To perhaps state the obvious, an essential element of managing risk when investing is to be mindful of the risk-reward ratio from each potential investment. At Miles Capital, we typically start by evaluating the risk of loss, but it is also important to ask what a reasonable upside might be. That is, what is my “expected return” from this investment or, indeed, my entire portfolio? 

Underestimating expected returns can cause one to stretch for returns by investing in riskier assets than may be appropriate. Overestimating returns – which to be sure is the more common error – has led many individuals and some of the nation’s largest pension plans to underinvest relative to their future needs (i.e., save too little).    

On a hot summer day, it’s good to find a place in the shade, pour a cool drink and contemplate the question of what investment returns might look like going forward – not in the next few weeks or months, but over many years.

One such perspective is provided by the very capable folks at GMO LLC in Boston. Each month, they update their 7-Year Asset Class Real Return Forecasts for 12 different asset classes. And their track record is very good. Right now, their projected annual return over the next seven years for U.S. large-cap stocks is a 1.7 percent loss, for U.S. bonds, it’s zero percent, and for cash, a 0.4 percent loss. Keep in mind that GMO is forecasting real returns, so these numbers exclude their inflation forecast of 2.2 percent. They do see a bit more promise in international large-cap stocks, projecting annual returns of 0.7 percent, and emerging market stocks, at 3.6 percent.

If GMO is right, and you are managing a pension plan or a foundation’s investment portfolio, or simply getting near retirement, contemplating near zero real returns over the next several years is a sobering thought. The typical foundation tries to invest to maintain or grow its real purchasing power while at the same time spending something in the neighborhood of 4 percent (or more) annually in support of its mission. That may be very difficult to do, at least with the asset classes modeled here, and it is worthwhile thinking through the implications in advance.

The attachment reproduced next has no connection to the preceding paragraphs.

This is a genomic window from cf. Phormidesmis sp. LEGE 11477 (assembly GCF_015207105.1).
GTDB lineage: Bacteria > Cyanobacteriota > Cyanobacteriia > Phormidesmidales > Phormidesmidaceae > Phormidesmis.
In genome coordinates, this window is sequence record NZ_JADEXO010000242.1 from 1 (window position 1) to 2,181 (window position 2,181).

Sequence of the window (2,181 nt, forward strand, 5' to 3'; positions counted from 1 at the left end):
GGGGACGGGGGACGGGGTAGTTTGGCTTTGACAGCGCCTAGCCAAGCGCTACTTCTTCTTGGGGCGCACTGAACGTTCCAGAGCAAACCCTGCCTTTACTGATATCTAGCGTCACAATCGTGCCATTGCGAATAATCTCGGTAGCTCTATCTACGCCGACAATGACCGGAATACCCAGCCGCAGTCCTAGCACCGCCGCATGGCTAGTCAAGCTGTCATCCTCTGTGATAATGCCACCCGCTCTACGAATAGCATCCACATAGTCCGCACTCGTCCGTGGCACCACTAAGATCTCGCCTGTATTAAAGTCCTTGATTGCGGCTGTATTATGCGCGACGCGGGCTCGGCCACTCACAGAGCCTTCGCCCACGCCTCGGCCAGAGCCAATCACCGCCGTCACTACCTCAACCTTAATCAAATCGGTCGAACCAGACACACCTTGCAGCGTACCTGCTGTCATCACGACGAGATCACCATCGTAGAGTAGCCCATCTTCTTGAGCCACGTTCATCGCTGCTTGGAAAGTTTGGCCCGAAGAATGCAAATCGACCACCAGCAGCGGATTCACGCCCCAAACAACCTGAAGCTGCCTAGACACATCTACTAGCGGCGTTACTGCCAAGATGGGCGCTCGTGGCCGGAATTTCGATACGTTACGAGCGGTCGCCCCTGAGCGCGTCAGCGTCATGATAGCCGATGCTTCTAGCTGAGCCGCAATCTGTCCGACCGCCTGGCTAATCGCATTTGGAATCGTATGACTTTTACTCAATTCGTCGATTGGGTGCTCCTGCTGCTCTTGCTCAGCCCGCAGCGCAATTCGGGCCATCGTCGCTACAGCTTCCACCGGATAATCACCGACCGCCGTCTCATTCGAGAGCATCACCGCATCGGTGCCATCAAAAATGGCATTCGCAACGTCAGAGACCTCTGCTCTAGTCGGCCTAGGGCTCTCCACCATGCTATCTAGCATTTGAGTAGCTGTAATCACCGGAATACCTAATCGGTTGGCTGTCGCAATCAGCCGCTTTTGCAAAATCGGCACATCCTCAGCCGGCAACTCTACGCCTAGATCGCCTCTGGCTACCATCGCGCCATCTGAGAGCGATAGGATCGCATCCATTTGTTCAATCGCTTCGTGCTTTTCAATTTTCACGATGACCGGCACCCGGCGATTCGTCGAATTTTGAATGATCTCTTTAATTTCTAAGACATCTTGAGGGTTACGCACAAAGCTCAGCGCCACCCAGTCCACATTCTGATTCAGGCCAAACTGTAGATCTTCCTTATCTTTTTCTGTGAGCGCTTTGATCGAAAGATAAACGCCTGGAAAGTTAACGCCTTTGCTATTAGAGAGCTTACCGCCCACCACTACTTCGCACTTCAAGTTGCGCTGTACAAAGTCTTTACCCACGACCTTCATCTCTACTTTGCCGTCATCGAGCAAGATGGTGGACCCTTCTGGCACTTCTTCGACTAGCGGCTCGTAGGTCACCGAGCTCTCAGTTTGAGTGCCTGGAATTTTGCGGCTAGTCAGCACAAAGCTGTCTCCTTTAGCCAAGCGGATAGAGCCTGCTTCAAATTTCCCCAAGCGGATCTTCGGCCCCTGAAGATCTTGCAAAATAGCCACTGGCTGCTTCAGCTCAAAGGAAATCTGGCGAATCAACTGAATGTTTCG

And then there is the very long term. In an article titled “The Paradox of Wealth” by William J. Bernstein published in the Financial Analysts Journal last year, Bernstein took a much longer view of expected returns from investing and also came to an interesting conclusion: that “in the very long run, an increase in societal wealth and well-being carries a paradoxical cost, namely, a reduction in the expected return on both risky and riskless assets.”

Examining history as far back as ancient Mesopotamia, Bernstein makes the case both theoretically and empirically that as wealthy societies get richer – and therefore have more capital to invest – “the supply-demand equation shifts in favor of capital’s consumers.”  He sees this particularly with respect to rapidly falling borrowing costs (down from 125 percent per annum in prehistoric periods), but also from evidence that average price-earnings ratios have risen about one point every 17 years over the past 132 years (making stocks more expensive).

With interest rates at historic lows, and GMO projecting stock returns well below their long-term average of 6.5 percent per annum, now is a good time to be thinking about whether long-held assumptions about returns from various asset classes are likely to continue going forward. It may well be that each of us will need to be setting a bit more aside in the days to come.